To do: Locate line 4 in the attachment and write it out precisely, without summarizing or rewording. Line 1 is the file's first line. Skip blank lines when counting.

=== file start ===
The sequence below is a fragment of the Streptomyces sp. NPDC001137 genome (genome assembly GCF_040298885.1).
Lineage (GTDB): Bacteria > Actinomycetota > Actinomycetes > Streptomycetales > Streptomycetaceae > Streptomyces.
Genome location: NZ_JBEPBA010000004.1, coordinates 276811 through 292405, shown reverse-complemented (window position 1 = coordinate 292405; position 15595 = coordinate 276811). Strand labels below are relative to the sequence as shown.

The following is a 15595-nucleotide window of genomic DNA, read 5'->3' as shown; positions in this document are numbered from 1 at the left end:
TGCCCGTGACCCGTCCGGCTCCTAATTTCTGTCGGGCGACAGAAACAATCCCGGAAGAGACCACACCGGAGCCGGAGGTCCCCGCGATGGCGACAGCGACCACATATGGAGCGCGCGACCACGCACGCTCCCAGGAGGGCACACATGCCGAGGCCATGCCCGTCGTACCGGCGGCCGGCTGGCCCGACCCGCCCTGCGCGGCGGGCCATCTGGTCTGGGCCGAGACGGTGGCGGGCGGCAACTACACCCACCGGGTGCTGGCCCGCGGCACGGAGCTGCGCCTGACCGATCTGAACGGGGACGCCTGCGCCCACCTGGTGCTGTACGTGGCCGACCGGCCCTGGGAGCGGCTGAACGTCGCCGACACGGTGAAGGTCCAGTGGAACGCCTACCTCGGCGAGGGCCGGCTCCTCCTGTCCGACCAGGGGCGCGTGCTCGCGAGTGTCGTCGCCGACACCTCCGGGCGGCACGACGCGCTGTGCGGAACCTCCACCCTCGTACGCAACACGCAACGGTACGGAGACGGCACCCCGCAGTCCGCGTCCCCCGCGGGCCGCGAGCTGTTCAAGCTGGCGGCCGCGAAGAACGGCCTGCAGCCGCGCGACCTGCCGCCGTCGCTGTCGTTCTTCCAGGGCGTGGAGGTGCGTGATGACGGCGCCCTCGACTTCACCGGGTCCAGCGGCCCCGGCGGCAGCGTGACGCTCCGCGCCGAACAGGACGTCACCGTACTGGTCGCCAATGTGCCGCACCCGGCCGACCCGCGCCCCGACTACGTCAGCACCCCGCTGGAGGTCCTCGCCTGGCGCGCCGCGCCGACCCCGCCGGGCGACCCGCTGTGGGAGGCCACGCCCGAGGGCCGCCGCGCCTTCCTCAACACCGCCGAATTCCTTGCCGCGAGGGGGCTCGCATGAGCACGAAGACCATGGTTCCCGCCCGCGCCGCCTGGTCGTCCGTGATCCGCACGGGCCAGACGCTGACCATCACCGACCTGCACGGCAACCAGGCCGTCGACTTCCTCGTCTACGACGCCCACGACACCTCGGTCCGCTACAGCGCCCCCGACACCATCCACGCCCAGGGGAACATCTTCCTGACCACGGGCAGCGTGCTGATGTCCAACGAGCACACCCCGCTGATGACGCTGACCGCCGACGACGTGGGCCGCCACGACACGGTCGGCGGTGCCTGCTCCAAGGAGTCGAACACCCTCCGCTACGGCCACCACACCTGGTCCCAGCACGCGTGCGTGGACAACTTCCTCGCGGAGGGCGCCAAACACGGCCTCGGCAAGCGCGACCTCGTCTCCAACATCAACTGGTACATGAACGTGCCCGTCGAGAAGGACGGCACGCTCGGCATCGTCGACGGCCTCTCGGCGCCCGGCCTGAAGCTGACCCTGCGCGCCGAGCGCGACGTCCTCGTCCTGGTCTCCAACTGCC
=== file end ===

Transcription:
The following is a 15595-nucleotide window of genomic DNA, read 5'->3' as shown; positions in this document are numbered from 1 at the left end: